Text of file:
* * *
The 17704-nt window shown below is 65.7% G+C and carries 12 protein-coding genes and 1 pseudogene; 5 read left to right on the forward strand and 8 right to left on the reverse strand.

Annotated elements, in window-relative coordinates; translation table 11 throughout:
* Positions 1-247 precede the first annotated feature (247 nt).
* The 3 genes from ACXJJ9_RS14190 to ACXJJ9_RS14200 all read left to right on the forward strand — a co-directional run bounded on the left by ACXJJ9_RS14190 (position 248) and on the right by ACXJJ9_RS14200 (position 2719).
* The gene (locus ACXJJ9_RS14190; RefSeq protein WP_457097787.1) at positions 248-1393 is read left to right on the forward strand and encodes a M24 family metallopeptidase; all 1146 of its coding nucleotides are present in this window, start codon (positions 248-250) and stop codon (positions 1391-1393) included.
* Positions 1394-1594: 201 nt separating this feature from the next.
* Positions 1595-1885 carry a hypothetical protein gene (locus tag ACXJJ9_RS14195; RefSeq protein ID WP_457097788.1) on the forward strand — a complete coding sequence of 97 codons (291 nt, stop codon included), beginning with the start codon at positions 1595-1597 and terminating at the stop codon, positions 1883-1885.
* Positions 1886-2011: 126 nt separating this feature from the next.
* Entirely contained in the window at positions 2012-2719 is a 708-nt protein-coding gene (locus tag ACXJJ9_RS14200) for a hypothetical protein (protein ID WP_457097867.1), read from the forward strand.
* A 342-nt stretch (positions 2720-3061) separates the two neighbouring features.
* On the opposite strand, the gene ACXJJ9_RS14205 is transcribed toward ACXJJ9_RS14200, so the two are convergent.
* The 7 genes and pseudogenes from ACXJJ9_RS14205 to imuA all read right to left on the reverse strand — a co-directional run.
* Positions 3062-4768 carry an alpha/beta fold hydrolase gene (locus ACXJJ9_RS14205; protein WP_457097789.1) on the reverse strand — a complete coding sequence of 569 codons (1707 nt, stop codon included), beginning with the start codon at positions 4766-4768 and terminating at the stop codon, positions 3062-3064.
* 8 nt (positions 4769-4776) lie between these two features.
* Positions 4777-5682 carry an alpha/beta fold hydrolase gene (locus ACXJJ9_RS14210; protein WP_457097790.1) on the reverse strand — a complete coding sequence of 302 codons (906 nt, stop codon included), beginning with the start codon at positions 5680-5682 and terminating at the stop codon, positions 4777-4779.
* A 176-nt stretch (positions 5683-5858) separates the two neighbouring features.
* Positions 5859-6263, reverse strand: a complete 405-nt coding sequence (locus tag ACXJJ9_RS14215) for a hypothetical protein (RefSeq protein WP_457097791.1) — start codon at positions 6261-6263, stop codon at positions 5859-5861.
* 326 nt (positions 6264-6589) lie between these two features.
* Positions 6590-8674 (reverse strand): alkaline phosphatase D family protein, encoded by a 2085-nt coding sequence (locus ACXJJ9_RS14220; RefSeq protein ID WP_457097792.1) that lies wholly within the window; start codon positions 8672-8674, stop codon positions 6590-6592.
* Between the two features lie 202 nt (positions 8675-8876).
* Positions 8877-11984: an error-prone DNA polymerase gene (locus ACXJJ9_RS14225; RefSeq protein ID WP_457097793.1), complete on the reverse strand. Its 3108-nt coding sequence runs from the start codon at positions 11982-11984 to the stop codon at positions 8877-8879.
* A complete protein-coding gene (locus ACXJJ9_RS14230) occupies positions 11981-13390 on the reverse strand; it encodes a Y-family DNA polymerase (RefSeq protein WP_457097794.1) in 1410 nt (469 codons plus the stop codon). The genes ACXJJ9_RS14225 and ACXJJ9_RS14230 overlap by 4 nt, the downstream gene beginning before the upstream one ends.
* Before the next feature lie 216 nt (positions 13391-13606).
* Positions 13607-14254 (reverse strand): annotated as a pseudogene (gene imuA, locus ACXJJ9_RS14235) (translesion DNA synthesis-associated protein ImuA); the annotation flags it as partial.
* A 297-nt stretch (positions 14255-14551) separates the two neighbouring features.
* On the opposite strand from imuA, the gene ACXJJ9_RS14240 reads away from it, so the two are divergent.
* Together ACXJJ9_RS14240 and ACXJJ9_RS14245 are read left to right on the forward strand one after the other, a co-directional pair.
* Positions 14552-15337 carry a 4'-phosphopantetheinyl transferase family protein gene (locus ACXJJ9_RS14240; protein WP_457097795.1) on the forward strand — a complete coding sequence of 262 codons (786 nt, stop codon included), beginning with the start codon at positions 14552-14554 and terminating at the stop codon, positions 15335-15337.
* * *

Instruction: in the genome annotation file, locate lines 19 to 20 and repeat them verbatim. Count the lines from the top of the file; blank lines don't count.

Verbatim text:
* Positions 6590-8674 (reverse strand): alkaline phosphatase D family protein, encoded by a 2085-nt coding sequence (locus ACXJJ9_RS14220; RefSeq protein ID WP_457097792.1) that lies wholly within the window; start codon positions 8672-8674, stop codon positions 6590-6592.
* Between the two features lie 202 nt (positions 8675-8876).